Finance is also an important determinant related to demand for houses. People are price sensitive and they always try to purchase goods that would offer them the best value in terms of quality and money. Most house buyers in the UK acquire a property through a mortgage lending, but not all people have access to mortgage packages, especially now where most lenders ask for a deposit of 25 per cent down payment (Chamberlin, 2009, 35). The recession has led banks and mortgage lenders to be very selective when it comes to lending. However, according to the financial information provided by Moneyfacts, lenders are making it easier for borrowers to obtain a mortgage. While CML(Council of Mortgage Lenders) data suggest that limited affordability has affected the proportion of first-time buyers. In 2006, 40 per cent were assisted while in 2009 the number increased by 80 percent. CML states that in due course consumers will be even more constrained. 
So demand for houses is influenced by:
Changes in price of houses and prices of available substitutes (ie.Rented properties). and complements.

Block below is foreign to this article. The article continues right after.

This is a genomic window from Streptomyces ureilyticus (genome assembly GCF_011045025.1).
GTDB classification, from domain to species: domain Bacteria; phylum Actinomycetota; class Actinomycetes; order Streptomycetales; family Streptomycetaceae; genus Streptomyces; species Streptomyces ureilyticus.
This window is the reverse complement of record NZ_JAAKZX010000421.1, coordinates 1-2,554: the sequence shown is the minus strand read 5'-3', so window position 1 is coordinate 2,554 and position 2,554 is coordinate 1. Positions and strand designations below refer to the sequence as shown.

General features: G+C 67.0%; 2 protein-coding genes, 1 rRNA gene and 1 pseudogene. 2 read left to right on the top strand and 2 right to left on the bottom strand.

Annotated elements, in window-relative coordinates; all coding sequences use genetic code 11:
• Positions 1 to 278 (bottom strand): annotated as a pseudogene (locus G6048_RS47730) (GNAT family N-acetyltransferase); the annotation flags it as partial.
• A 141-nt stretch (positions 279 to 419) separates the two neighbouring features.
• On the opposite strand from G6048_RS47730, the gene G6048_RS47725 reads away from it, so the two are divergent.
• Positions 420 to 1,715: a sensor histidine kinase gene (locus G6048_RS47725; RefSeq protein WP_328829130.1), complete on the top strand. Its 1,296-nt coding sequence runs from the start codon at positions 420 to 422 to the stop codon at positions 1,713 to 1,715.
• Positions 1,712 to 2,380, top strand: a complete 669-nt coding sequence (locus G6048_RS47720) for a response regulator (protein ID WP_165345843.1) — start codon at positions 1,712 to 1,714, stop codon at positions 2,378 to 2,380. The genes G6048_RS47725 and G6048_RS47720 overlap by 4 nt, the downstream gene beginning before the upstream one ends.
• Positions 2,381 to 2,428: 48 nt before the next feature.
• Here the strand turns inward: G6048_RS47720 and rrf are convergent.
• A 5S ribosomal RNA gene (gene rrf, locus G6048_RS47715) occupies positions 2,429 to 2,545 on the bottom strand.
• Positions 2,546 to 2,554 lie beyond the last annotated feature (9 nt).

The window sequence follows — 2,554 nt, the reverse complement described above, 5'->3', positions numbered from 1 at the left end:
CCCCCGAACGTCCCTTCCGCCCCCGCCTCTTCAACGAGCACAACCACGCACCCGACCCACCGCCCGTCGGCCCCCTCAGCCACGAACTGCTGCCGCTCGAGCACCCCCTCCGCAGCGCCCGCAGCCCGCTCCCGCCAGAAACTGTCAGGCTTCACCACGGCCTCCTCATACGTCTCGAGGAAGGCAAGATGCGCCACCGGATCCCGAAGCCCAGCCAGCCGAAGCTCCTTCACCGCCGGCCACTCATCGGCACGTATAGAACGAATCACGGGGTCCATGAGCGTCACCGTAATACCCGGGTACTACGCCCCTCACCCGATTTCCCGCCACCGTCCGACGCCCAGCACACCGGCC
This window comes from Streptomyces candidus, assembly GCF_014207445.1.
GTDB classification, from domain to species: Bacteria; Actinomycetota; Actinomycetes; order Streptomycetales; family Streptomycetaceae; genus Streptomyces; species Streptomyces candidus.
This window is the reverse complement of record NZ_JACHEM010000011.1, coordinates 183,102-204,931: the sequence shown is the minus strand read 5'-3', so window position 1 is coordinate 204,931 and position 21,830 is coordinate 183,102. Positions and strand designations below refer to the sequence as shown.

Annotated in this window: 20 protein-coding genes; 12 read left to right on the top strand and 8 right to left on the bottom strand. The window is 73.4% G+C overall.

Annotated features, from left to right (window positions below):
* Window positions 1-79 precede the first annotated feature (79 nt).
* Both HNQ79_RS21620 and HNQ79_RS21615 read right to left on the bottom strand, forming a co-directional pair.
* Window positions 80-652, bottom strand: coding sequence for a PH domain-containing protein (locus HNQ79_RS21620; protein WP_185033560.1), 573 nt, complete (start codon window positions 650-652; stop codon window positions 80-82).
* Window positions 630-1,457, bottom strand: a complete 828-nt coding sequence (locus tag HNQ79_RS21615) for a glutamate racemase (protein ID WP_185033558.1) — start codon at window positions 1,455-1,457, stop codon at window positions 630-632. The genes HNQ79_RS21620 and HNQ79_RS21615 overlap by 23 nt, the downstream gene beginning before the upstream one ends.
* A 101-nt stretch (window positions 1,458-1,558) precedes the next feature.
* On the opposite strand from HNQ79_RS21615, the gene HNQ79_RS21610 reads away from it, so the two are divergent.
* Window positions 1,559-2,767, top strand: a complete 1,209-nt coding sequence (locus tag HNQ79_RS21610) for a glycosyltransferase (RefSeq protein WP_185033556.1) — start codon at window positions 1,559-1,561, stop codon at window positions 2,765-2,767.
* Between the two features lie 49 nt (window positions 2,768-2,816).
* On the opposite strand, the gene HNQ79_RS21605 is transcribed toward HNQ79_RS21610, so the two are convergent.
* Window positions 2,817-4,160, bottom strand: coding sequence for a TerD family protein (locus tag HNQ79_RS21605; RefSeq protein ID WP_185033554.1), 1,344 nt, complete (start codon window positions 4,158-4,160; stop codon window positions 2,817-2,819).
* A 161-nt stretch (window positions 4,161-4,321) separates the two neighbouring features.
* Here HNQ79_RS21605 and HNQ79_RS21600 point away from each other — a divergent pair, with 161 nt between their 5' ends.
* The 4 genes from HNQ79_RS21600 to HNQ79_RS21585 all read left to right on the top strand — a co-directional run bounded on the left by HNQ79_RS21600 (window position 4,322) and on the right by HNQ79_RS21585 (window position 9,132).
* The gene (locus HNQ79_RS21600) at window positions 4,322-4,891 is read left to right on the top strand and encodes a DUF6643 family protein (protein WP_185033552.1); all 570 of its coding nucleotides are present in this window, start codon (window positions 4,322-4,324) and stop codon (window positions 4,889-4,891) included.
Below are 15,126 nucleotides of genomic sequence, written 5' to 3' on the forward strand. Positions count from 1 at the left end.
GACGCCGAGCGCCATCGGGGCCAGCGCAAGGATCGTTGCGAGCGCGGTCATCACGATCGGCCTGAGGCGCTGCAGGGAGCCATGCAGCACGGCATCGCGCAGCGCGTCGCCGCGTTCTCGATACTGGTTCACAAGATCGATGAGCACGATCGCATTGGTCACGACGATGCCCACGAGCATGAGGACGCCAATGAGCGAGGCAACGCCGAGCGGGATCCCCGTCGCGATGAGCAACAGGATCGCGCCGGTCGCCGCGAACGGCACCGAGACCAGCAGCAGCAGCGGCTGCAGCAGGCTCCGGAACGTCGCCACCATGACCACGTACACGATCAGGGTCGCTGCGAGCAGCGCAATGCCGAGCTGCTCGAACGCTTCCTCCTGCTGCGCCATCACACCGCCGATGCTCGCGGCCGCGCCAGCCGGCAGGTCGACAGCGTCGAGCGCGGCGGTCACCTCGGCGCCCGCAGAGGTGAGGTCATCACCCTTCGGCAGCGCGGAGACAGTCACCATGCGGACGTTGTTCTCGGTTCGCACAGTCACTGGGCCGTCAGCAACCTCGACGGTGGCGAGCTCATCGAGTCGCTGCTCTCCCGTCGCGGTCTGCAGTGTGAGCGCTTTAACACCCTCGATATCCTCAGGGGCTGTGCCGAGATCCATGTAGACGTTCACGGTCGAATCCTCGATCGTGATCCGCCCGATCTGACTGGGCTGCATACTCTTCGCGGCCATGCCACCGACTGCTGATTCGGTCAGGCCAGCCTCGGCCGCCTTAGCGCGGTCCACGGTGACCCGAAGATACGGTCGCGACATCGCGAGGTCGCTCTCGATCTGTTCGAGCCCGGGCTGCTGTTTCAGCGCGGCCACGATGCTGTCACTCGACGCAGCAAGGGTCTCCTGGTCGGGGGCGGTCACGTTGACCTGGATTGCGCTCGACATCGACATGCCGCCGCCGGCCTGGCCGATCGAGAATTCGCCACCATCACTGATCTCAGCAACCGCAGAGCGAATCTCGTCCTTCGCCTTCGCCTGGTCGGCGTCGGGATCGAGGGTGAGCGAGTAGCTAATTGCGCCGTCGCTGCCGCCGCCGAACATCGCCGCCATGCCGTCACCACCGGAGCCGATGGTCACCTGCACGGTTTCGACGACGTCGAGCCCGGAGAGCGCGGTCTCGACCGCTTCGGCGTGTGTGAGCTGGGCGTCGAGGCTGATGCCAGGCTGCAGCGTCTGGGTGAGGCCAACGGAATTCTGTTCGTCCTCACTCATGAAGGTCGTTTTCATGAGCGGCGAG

Changes in real income, credit availability, interest rates.
Consumer’s tastes as per lifestyle, location, family status.
SUPPLY In the UK housing market the last decades there has been a sluggishness in the supply of new properties. As argued in the Barker review (Barker, 2004) by 2021 215.000 houses per year should be built if supply is to keep up with demand (see Appendix: Table 2).
There is a limited supply of new houses due to planning regulations, shortage of land and construction lags(Barker, 2008). Hence, supply is inelastic in the short run.
It is estimated that in the years to come, the number of households in the UK will raise from 24.553.000 recorded in 2001 to 33.002.000 by 2031 (see Apendix: Table 3).